"Instead, the administration official, who spoke with reporters on the condition of anonymity, said the White House devised the metrics to hold itself accountable. A senior defense official, however, said the metrics also are designed to help guide the White House as it begins what could be weeks of deliberations about the way ahead in Afghanistan and Pakistan, six months after it first laid out its goals there."
New York Times' David E. Sanger, Thom Shanker and Eric Schmitt, "Obama Offers Ways to Rate Efforts in Afghan Region"
CBS News' David Martin, "More Troops in Afghanistan?"
"The blasts appeared to be from rockets or mortars. They come a day after several rockets fell near the embassy on Tuesday, coinciding with Mr. Biden's arrival. Iraqi authorities said two Iraqis died from injuries sustained in the Tuesday explosions.
"Earlier in the evening, Mr. Biden, in a statement read to reporters, reaffirmed Washington's timetable for the withdrawal of U.S. forces from Iraq. That timetable calls for the withdrawal of all combat troops by the end of August 2010, and the complete withdrawal of all remaining U.S. troops by the end of 2011. He also praised Iraqis for resilience and restraint after Aug. 19 bombings in Baghdad that left almost 100 Iraqis dead."
"Vice President Biden pressed Iraqi leaders Wednesday to approve as quickly as possible legislation that establishes rules for the planned January general election and to make the next round of bids to develop Iraqi oil concessions more attractive to foreign investors," adds the Washington Post's Scott Wilson.
"In a series of meetings in the Green Zone, Biden listened to the concerns of Iraqi leaders, now in the heat of an election season that Obama administration officials acknowledge will delay until after the vote any progress on such pressing issues as passing a law on the equitable distribution of national oil revenue among Shiites, Sunnis and Kurds."
"Democrats, who hold overwhelming majorities in both chambers, are hoping to push through the bill quickly allowing Patrick, who supports the change, to name an appointee as early as next week…
"Obama presidential counselor David Axelrod has ... contacted Massachusetts officials, according to White House Press Secretary Robert Gibbs. Obama aides hope to regain a filibuster-proof majority in the U.S. Senate.
"The special election is scheduled for Jan. 19. A primary is set for Dec. 8.
"Those said to be under consideration for an interim appointment include former Gov. Michael Dukakis, former Democratic National Committee Chairman Paul Kirk Jr.; former Massachusetts Senate President Robert Travaglini, former Kennedy staff chief Nick Littlefield, Harvard Law School Professor Charles Ogletree and former state Treasurer Shannon O'Brien."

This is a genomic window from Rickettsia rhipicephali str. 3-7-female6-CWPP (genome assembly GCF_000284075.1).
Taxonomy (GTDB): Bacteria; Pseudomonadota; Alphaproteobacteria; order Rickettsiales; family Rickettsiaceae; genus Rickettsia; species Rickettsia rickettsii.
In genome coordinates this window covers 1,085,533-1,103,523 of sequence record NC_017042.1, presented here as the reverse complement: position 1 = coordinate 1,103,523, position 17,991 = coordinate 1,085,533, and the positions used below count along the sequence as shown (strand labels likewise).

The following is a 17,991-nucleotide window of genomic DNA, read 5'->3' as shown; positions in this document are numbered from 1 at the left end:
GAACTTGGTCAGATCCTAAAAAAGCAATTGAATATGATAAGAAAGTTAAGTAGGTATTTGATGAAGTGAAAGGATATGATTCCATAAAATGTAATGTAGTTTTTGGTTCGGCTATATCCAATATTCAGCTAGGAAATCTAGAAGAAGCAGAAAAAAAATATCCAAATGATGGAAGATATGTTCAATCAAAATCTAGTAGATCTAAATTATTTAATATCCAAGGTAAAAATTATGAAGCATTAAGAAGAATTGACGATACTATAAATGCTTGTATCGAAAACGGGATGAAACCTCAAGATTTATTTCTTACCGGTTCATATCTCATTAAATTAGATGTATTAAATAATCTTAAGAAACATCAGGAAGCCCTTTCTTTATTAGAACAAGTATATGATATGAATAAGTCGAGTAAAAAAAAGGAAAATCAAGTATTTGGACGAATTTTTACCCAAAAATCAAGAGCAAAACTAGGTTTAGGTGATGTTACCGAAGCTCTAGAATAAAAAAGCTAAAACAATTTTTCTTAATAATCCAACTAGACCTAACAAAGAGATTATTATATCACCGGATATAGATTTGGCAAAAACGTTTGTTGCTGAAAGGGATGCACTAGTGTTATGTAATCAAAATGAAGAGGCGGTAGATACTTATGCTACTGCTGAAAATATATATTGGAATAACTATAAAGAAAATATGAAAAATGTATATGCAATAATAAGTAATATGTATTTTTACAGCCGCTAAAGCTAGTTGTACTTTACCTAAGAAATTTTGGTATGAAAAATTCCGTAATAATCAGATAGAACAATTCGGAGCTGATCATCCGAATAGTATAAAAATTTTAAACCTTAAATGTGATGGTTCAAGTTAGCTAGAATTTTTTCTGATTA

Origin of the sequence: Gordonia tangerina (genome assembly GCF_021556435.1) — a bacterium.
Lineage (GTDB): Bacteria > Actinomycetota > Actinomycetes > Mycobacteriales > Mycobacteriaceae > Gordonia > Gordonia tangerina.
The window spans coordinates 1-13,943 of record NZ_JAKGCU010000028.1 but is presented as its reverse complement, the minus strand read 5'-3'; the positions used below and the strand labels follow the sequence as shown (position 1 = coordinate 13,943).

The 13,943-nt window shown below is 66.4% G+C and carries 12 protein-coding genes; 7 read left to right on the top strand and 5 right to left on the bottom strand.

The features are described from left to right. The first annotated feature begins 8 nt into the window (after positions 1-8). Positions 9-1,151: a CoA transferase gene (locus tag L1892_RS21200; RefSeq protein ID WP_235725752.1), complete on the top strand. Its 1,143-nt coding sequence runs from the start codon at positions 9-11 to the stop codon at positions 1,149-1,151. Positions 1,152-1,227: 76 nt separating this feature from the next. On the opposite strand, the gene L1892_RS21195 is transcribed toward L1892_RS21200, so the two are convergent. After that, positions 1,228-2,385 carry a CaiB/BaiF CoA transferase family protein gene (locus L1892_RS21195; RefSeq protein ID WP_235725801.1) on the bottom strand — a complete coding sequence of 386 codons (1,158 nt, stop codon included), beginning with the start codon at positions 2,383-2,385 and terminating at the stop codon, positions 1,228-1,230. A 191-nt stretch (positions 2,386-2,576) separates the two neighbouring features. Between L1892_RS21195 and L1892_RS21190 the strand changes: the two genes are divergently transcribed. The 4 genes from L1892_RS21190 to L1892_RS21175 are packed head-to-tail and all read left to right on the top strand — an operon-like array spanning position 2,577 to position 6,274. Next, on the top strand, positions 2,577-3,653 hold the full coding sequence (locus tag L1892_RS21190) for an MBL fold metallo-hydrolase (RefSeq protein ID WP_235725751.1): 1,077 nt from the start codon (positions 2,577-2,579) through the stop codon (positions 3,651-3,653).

The Wall Street Journal's William M. Bulkeley and Jennifer Levitz, "Vacant Senate Seat Triggers Flip-Flop"
Meantime, "Boston Celtics co-owner and Bain venture capitalist Stephen Pagliuca and former advertising mogul Jack Connors have ended their effort to take over the struggling Boston Globe as a non-profit, according to a Pagliuca adviser. ... The Weston Democrat is slated to announce a different bid today - for the Senate seat vacated by the late U.S. Sen. Edward M. Kennedy," reports the Boston Herald's Hillary Chabot.
"The deep-pocketed Pagliuca, a self-described progressive Democrat - who is scheduled to appear at a morning Celtics charity event - will face questions about contributions to Republicans such as former President George W. Bush and former Gov. Mitt Romney."
2009 VA GOV: Washington Post's Anita Kumar, "In the N.Va. Debate, Some Questions to Answer"
2009 NJ GOV: Newark Star-Ledger's Claire Heininger, "Former Florida Gov. Jeb Bush attends fundraiser for GOP gubernatorial candidate Chris Christie": " Christie said Jeb Bush had been invited by a co-chair of the event at the Princeton Hyatt, and he didn't know Bush would be attending until he was on his way to the fundraiser. Christie said he and Bush talked briefly and took a picture together. Democratic Gov. Jon Corzine has hammered Christie for his personal and policy ties to George W. Bush, who appointed Christie as U.S. attorney in 2001 but later saw his approval ratings plummet in New Jersey. Christie was a fundraiser and campaign lawyer for Bush during his 2000 presidential campaign."
Reuters' Caren Bohan, "Obama to reassure G20 on Wall Street reform"."
Chicago Tribune's Katherine Skiba, "Chicago 2016 Olympics: Barack Obama pushes bid at White House lawn event"
Washington Post's Darryl Fears, "ACORN to Review Incidents"
Politico's Andy Barr, "Bush vets: Who is Matt Latimer?"
The Hill's Aaron Lawrence, "Getting ready to rumble in Connecticut"